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RE: Open Document Format -- Successor to XHTML? (interview wit

xhtml interview
Well, it's a rather long and pretentious article for saying "up down
which is not exactly a new idea.

"It's important to understand that the methods and protocols used in
creating an SOA solution for connecting disparate information systems are
always Open Internet based. So they always involve Open XML technologies."

That's a crock.  XML doesn't care. I don't think SOA does either.

"Once you transform that information into XML, it becomes a common layer
within a business that any other system can grab and then transform it back
to their business processing systems. You only need write your connections
once. After that the information flow from that legacy system can be
re-purposed endlessly. Once in the universal transformation layer, the
information is 100% fluid and interoperable."

Really?  Or simply "transformable if you have a map laying around and you
all agree about its mappings"?  Interoperable is a different issue: it's
about 'operations'.  If this worked the way
he talks about it, you wouldn't need the semantic web.  Well, you might not.
It depends on 
whether you want machines or humans writing transforms, creating maps,
getting on the phone and 
settling names, all the real rot of writing services.

If you really have a Universal Transformation Layer, why do you care about
the XML format coming and going?  Shouldn't the receiver/consumer be the
only thing that cares.

"...a digital file format should be intelligent, containing all the
information about itself that other applications, or future applications,
would need to know for that information to be usefully rendered and
re-purposed. The only way a file format can truly be application independent
is to have that metadata remain with the file, completely cutting the
application cord."

So ship the schema with the openDoc doc?  And one that has every possible
future config? 
So much for well-formed-only systems.

"Some things have to go beyond the browser and into the larger realm of the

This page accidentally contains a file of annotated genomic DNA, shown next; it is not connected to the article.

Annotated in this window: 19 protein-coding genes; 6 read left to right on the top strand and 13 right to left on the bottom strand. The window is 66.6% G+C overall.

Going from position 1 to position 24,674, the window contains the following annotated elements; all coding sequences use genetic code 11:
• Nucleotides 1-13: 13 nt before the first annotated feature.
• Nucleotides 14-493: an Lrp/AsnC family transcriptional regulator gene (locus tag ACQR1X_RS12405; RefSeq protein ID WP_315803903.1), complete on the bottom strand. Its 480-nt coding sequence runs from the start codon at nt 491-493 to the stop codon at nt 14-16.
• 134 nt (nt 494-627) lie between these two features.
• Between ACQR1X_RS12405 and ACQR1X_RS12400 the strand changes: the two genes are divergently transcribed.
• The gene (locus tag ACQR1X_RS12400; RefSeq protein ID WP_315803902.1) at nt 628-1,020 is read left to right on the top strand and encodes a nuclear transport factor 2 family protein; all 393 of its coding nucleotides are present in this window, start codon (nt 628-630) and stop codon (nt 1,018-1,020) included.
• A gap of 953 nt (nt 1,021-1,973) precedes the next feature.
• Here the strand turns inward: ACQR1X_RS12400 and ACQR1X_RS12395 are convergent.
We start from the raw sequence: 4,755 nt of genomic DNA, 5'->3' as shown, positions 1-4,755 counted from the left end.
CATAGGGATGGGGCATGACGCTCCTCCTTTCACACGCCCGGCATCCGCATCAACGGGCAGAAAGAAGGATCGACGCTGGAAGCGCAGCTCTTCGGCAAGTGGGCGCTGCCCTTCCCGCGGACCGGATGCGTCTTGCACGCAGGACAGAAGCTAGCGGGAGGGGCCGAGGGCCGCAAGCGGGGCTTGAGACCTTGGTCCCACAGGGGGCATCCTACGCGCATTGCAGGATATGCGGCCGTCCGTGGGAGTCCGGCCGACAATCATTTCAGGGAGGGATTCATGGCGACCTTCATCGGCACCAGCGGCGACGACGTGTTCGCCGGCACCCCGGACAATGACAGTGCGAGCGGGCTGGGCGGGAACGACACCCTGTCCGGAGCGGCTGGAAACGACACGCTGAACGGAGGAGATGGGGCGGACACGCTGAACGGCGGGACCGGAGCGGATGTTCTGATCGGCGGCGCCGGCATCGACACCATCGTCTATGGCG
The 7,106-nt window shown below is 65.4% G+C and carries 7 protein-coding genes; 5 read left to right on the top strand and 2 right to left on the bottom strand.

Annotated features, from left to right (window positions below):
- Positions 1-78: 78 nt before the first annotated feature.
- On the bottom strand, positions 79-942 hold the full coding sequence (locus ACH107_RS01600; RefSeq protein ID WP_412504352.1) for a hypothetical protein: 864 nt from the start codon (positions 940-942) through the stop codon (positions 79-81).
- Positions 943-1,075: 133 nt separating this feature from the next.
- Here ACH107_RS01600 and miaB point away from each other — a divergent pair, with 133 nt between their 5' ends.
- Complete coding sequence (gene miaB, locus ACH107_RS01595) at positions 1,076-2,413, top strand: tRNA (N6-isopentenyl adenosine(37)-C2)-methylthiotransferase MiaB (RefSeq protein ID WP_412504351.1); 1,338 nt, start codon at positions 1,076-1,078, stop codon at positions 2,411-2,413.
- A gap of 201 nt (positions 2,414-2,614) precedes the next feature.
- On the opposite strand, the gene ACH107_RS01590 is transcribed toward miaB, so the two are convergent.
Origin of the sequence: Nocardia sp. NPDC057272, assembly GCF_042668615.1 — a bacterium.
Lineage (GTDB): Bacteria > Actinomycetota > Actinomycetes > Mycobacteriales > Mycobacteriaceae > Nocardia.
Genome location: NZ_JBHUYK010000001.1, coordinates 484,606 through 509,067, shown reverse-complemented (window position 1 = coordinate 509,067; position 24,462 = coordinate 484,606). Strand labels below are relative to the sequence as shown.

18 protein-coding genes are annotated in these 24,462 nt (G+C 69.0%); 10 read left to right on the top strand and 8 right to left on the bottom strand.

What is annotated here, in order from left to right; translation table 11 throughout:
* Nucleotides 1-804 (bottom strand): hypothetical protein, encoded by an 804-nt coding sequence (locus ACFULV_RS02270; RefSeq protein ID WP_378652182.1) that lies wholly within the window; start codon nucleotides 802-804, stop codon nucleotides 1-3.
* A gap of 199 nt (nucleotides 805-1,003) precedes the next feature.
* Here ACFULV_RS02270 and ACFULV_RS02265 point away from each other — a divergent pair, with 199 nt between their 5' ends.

desktop productivity environment."

OOPsie.  Do I smell fat clients?

"As if that wasn't enough, Daniel also was the first to face down
Microsoft's XML expert Jean Paoli, giving him a world class lesson in XML."

That would have been fun to watch.  No one seems to be able to sell anything
in the
XML business without the hero-making phase: "our guys are just so much
smarter than 
anyone that have come before..." without noting "our guys are saying the
same things 
with different terms than the guys that said this originally" which really
drops the 
credibility.  But it is also something of a karmic come-uppance for the guys
who first 
chose to stick it to the SGML heros.  As the twig is bent.... our industry
eats its elders.

"XML deals primarily with two things: style and content. Content is fairly
easy, but style is fairly complicated."

No, XML deals with syntax.  The application processor does the rest.  This
is another 
"Magic happens here" statement.

"Florian has a great deal of experience in understanding and manipulating
complicated algorithms for the layout engine. He is going to be handling the
challenge of working around the MS XML binary key."

Yep, fat clients.  You still need OpenDoc clients or you are

"Simply put, the binary key breaks the promise of XML. If you can't do a
transformation, that's not XML!"

It breaks the back of a competitor.  XML doesn't care.  Neither does

What they are hiding in the key is the information you want to get to take
business from them.  They are telling you No Deal.

"Microsoft knows what they are doing here, and it's the same thing that they
have done in the past: push their customers onto that exhausting upgrade

Ah.. a true statement finally.
It comes down to the will of the customer to control costs because you give
them a 
better cost based on competition.  Of course, the price of that competition
is commoditization 
so you also get to become a bazaar vendor, which is OK as long as the cheap
suit meets your 
fashion tastes.

No free semantic lunch.

"Very, very few people are running Microsoft Office Professional 2003!"

I think that's a crock, but neither he nor I can prove otherwise.

"I don't know of any significant systems providers who have said, "We're
going with Microsoft's version of Xforms.""

I do.  This guy doesn't read RFPs for a living.  He may have also missed
some purported 
moves by Canada to go wall-to-wall with a common operating system and

"XML is the API for the Internet, it is the messaging and communication API
for the Internet, and it's the data API for the Internet. It's everything."

I hear trumpets and strings and hosannas... and the sound of hubris.  This
guy must not 
hang out on this list and read the 'refactoring' permathread.

"..they're all ready for this next generation of the Internet."

So am I.  When will it ship?

"Microsoft's new strategy in this second war is patents. They're filing
patents on how you use XML. They can't own XML, so they are filing patents
on ideas of how you implement XML."

Everyone is.  That is what software patents are:  patenting the middleware
business rules. 
If you aren't doing that, you're shareholders have a bone to pick with you.


From: Jon Noring [mailto:jon@n...]

There's an interesting interview with Gary Edwards, one of the
leaders of the team developing the Open Document Format (used in
StarOffice8, OpenOffice2, etc.) See:


One comment Gary made was particularly bold:

   "...OpenDocument is now before the ISO (International Standards
   Organization) board for ratification. From there, there is no doubt
   in my mind that OpenDocument is heading to the W3C for ratification
   as the successor to HTML and XHTML."

Any comments/thoughts on this particular statement by Gary? And any
comments on the remainder of the interview?


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